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Results Speak: Doing These 5 Painful Things Will Pay Off Forever

Results Speak: Doing These 5 Painful Things Will Pay Off Forever

There’s a hidden side of pain which most people don’t realize. It’s a little benefit known as rapid growth. By default, we run away from painful activities and experiences. However, once you realize that a certain kind of pain actually improves your life significantly, you’ll begin to crave it.

This time, I want to show you the good side of pain and encourage you to leave your comfort zone for good, because once you do, amazing things will happen in your life.

1. Running.

If you never really ran regularly before and you suddenly commit to becoming a runner, your first workouts will be extremely hard. Your calves will burn and your mind will scream, begging you to stop. The good news is it gets easier. Except you need to do it repeatedly, and that’s the hard part.

Running isn’t only about staying in shape and living an active life, although that’s a habit that pays off every single time. Running is also a metaphor for going through hard times in life without giving up once you feel uncomfortable or like you are unable to keep going.

If you are able to complete your run, even if it’s painful and you’d rather give up, you’ll learn how to bite the bullet and survive once life throws you some huge obstacles.

“ […] When you’re running, there’s a little person that talks to you and says, ‘Oh I’m tired. My lung’s about to pop. I’m so hurt. There’s no way I can possibly continue.’ You want to quit. If you learn how to defeat that person when you’re running. You will learn how to not quit when things get hard in your life. […]”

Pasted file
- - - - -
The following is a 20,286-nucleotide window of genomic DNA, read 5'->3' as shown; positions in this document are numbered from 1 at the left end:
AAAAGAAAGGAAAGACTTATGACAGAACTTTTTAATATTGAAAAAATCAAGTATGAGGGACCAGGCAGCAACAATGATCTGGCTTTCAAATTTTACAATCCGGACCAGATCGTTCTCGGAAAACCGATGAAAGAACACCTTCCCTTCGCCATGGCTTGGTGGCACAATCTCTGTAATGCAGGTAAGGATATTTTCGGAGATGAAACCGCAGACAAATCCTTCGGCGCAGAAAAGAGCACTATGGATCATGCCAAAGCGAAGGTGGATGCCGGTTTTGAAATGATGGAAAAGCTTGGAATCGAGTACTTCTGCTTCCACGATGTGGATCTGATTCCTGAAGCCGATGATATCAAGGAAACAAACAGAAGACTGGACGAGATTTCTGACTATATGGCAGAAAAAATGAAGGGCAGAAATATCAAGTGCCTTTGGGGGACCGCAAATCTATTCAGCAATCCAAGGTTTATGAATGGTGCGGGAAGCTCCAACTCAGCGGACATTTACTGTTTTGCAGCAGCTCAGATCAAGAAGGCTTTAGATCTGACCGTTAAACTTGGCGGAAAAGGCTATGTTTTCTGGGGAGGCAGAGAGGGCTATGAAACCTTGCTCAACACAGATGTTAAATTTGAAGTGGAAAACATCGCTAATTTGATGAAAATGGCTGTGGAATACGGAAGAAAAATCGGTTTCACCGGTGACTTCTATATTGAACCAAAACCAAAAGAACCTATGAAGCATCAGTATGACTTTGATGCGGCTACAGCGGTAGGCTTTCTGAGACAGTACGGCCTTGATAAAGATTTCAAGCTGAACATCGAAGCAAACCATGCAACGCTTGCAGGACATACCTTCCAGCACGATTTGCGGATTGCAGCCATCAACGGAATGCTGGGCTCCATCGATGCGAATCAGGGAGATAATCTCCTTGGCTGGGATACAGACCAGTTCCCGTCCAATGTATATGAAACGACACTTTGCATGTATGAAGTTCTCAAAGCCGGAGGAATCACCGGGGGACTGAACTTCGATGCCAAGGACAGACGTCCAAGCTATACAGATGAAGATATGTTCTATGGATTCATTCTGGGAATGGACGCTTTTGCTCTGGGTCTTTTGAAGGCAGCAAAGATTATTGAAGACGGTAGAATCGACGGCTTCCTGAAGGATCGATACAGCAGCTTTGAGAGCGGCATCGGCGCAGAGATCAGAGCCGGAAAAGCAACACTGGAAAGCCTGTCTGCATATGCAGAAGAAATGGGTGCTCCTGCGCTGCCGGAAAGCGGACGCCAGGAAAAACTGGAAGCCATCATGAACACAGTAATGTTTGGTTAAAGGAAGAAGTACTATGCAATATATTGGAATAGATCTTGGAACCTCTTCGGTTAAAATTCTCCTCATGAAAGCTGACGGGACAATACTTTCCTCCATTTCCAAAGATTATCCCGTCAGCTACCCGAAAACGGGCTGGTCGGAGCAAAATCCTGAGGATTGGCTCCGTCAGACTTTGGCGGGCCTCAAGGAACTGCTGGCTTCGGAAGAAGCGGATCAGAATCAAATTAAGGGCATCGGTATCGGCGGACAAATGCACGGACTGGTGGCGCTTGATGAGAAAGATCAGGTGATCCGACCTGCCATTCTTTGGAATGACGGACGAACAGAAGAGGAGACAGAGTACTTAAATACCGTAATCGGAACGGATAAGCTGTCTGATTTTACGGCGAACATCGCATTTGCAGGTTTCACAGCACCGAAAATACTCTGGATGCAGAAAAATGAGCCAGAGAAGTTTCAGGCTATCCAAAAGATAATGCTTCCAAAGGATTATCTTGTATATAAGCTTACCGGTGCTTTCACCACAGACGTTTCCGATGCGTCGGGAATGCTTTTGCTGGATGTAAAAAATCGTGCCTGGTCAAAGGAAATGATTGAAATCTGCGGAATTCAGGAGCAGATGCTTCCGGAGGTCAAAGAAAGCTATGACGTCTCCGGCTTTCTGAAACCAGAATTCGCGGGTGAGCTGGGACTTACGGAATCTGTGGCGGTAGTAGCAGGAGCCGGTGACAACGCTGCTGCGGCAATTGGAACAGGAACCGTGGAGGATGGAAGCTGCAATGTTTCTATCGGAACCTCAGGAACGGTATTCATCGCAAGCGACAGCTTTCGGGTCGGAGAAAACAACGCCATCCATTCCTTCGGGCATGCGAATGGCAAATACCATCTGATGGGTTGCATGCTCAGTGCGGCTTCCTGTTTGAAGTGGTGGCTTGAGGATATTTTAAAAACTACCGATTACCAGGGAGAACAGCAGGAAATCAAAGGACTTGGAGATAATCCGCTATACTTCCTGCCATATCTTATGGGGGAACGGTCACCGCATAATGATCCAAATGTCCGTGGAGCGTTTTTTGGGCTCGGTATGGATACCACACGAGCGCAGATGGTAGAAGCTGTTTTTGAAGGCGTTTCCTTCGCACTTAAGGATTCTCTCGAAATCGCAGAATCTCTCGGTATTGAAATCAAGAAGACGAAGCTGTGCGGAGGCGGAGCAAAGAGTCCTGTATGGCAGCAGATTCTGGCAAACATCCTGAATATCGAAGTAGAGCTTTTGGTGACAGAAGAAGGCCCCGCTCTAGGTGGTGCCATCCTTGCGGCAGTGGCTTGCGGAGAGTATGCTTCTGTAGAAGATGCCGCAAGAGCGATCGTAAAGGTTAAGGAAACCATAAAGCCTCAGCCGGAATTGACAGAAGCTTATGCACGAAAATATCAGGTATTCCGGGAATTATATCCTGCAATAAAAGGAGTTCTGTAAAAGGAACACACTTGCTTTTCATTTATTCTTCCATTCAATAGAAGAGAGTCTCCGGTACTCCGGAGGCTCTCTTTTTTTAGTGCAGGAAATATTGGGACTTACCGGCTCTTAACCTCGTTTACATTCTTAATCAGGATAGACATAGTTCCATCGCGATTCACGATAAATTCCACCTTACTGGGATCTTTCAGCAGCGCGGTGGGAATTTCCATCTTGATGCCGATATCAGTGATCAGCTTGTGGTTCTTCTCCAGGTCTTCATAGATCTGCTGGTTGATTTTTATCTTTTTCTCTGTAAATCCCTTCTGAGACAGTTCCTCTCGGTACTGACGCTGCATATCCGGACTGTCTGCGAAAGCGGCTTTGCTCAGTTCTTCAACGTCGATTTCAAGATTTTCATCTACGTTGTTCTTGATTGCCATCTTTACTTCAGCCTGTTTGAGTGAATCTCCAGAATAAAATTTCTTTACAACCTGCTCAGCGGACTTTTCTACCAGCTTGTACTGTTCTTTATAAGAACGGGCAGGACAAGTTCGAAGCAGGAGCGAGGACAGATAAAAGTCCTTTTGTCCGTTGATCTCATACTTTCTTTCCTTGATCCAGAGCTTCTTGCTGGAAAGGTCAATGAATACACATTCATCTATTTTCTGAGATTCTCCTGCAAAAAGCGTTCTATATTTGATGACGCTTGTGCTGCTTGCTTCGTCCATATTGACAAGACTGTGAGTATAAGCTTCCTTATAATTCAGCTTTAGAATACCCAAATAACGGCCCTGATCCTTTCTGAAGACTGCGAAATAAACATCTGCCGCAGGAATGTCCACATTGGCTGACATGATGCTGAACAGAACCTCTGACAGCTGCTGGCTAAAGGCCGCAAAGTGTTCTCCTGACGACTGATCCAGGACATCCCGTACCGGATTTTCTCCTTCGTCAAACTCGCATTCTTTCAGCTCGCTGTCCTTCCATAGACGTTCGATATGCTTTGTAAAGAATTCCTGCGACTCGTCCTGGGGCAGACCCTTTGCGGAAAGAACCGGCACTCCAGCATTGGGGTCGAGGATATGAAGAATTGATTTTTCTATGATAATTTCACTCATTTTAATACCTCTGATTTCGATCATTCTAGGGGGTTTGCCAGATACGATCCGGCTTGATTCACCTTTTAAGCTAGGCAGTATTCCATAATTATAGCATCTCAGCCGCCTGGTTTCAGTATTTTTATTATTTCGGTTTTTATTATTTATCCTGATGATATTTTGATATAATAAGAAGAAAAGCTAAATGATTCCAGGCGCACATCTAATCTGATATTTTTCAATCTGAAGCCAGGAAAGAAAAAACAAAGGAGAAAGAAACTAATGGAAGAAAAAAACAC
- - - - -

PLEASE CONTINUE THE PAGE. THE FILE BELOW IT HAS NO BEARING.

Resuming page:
Will Smith

2. Lifting weights.

When you start lifting weights consistently, you’ll experience the real power of commitment. You’ll also experience the power of tiny gains. At first, you will struggle with every single exercise, but as you get back to the gym over and over again, you’ll get stronger and stronger. Keep in mind that transformation never happens overnight. Actually, that’s another invaluable life lesson you get from lifting iron. Patience.

Working out strengthens your body, improves your self-esteem and confidence, as well as boosting your health. I could talk about other countless benefits for hours, but that’s not the point. The message I want to deliver is that in contrast to sitting in a cubicle, lifting weights is something your body will be grateful for.

It may be painful and uncomfortable; however, the feeling of accomplishment after finishing a workout, as well as long-term benefits, are worth all that sweat.

“The best activities for your health are pumping and humping.”

Arnold Schwarzenegger

3. Taking a cold shower.

I’ve been doing it for months now. It’s one of the best habits I’ve developed. The beginning was painful, but over time it gets a little bit easier. That said, the freezing cold water remains that way no matter how many days go by. And that’s the beauty of it.